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Contemporary Art Fair combines creativity and functionality

Books, glass, audio speakers, wood, felt, paper, metal, yarn. You really can make art out of anything, and so artists have done, for your viewing (or purchasing) pleasure, at this spring's Contemporary Art Fair.

Mary Jean Canziani book art
Jennifer Eberhart

A not-to-be-missed show, CAF is one of the best-run fairs in town and consistently offers unique hand-crafted items that appeal to everyone.

The show, which runs all weekend long from May 8-11, displays the wares of independent artists and designers, some of whom are actually manning their own booths. One of the greatest appeals of CAF is getting to speak directly to an artist about why a work looks the way it does (Brian Josselyn wants you to actually experience what he paints through his impasto scenes), or how they molded their material in just such a fashion (Kino Guerin's twisted-wood pieces are extraordinary), or just what was going through their mind when they came up with the idea for their art (Mary Jean Canziani was in the shower when she realized an ape's head is shaped the same as a doge's hat - hence her painting on a book about Venice). In fact, the Contemporary Art Fair "is the only event during Frieze Week where buyers can purchase directly from the artists."

Frieze Week takes place every spring, featuring a number of art fairs new and old, this year, in addition to the Frieze Art Fair and Contemporary Art Fair, including NADA New York, Pulse, cutlog, and the new Downtown Armory Fair. Each fair has something different to offer visitors but none except for the Contemporary Art Fair will offer you the diversity of functional and creative works that are also affordable (most only a few hundred to a thousand dollars) and aesthetic.

One hundred emerging and established artists have art here in The Tunnel (Chelsea's latest exhibition space at 269 11th Avenue at 27th Street) and each one is worth a second look. Here are our highlights of the show:

• Mary Jean Canziani doesn't read all of her books. Instead, she finds a title she likes, then paints the front and back covers to fit accordingly - like The Outcry with a painting of the famous Scream figure on front.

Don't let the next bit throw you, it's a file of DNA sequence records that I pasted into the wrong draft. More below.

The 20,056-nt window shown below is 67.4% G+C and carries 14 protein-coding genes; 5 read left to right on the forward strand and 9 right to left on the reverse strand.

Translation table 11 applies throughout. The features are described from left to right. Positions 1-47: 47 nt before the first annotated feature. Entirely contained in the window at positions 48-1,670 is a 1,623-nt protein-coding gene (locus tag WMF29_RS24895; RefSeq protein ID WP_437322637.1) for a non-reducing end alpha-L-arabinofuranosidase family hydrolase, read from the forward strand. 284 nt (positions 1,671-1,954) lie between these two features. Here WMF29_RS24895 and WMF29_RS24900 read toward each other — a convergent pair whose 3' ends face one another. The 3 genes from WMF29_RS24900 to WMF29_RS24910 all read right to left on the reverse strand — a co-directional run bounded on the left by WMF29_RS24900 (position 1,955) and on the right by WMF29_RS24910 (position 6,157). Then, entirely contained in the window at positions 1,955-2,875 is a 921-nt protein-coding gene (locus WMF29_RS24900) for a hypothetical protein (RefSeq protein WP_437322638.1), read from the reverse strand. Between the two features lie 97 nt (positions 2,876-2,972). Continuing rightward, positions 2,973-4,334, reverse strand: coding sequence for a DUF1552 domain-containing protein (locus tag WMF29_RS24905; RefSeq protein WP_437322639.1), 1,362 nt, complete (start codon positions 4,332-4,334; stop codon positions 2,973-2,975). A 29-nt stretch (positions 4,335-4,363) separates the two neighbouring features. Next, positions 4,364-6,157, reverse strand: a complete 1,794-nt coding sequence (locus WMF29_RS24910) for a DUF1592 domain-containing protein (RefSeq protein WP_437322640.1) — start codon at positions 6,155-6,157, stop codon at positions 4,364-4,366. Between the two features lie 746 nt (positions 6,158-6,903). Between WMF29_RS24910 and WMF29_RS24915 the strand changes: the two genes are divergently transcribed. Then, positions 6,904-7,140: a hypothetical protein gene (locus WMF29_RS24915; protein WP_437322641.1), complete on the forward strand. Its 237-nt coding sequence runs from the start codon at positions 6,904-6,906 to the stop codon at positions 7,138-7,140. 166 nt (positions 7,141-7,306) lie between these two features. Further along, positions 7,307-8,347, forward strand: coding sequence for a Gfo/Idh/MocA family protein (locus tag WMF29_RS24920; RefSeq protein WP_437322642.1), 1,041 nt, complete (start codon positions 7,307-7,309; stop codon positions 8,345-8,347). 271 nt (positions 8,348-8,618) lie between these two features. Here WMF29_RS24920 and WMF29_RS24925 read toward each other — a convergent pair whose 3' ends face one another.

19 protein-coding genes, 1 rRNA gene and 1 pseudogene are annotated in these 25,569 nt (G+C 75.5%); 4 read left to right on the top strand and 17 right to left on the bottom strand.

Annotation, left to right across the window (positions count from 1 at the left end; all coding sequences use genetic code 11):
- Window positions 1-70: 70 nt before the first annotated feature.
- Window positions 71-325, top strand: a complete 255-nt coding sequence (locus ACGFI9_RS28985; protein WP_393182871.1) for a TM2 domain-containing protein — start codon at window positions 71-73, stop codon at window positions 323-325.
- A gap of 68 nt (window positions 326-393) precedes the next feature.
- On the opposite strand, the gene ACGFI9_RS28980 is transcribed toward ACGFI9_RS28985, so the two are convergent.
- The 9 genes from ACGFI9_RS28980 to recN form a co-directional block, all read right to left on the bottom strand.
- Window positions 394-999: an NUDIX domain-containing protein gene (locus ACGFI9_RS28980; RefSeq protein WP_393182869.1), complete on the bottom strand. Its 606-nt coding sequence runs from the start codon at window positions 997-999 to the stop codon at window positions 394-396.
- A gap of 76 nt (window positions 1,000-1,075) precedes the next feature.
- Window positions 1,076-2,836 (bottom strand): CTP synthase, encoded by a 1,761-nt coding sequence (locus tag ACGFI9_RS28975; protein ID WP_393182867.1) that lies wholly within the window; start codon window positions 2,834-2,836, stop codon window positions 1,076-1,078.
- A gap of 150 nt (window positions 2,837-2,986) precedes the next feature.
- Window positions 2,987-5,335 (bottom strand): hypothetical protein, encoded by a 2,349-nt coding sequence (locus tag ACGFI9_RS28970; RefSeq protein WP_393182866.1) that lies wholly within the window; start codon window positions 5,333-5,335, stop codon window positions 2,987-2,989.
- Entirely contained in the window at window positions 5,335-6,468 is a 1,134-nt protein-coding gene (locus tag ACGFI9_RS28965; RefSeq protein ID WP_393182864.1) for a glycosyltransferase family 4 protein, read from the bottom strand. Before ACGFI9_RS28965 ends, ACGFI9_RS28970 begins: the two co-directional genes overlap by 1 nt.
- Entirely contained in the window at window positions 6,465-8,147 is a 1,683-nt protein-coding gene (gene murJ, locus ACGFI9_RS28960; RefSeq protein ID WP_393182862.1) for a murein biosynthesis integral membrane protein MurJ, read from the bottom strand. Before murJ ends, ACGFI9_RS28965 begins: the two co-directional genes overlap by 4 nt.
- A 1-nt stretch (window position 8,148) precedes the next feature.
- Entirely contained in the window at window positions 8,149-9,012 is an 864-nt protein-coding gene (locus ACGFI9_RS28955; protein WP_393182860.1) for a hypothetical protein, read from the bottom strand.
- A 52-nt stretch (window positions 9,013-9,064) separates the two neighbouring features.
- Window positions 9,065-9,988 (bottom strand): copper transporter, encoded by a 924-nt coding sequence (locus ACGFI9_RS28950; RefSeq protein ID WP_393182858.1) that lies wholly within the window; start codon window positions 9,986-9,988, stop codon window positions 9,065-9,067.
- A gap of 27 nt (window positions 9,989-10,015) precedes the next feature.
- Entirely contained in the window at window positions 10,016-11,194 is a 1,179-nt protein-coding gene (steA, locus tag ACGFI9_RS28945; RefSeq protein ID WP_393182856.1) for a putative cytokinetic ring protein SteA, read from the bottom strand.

• The glass used by Gallery 66's Carla Goldberg is painted on both sides with paint and oil, giving the aqua-tinted artwork a 3D effect to make it look like bubbles of water.

Kino Guerin's art is both fun and functional, featuring wood twisted into knots that transforms into bookshelves, benches, tables and other items - and by Friday afternoon, the artist was already selling artworks.

• The fibre art by Elana Sigal look, from a distance, like modern art painting, but upon closer inspection, we see that it is actually made of felt. Made entirely by hand from her own dyed, color-mixed wool, these wall hangings are a real treat for the eye.

Brian Josselyn's art is all made of super-thick impasto - the paint almost jumps off the canvas so much so that his Heli View of Central Park looks like a 3D model of bird's-eye Manhattan.

• Verne Yan, who was making a piece as visitors walked by his booth, has embroidered silk into landscapes and flower stills that are so precise they look like paintings from afar.

Fair director Richard Rothbard had his own gallery, An American Craftsman, displaying works as well, which included trick wooden boxes, contemporary art glass, and more.

The CAF never fails to impress and this year, it is exceptional. Every item presented by the artists and designers - from jewelry and furniture to painting and mixed media - is so obviously lovingly created and wants to find a home - perhaps one belongs in yours!

Check out the Contemporary Art Fair this weekend - the fair is open today until 7pm and on Sunday from 10am to 5pm. Admission for adults is $12 (compared to Frieze's $43 ticket (!) this entrance fee is a deal!), $10 for seniors, and $8 for students.

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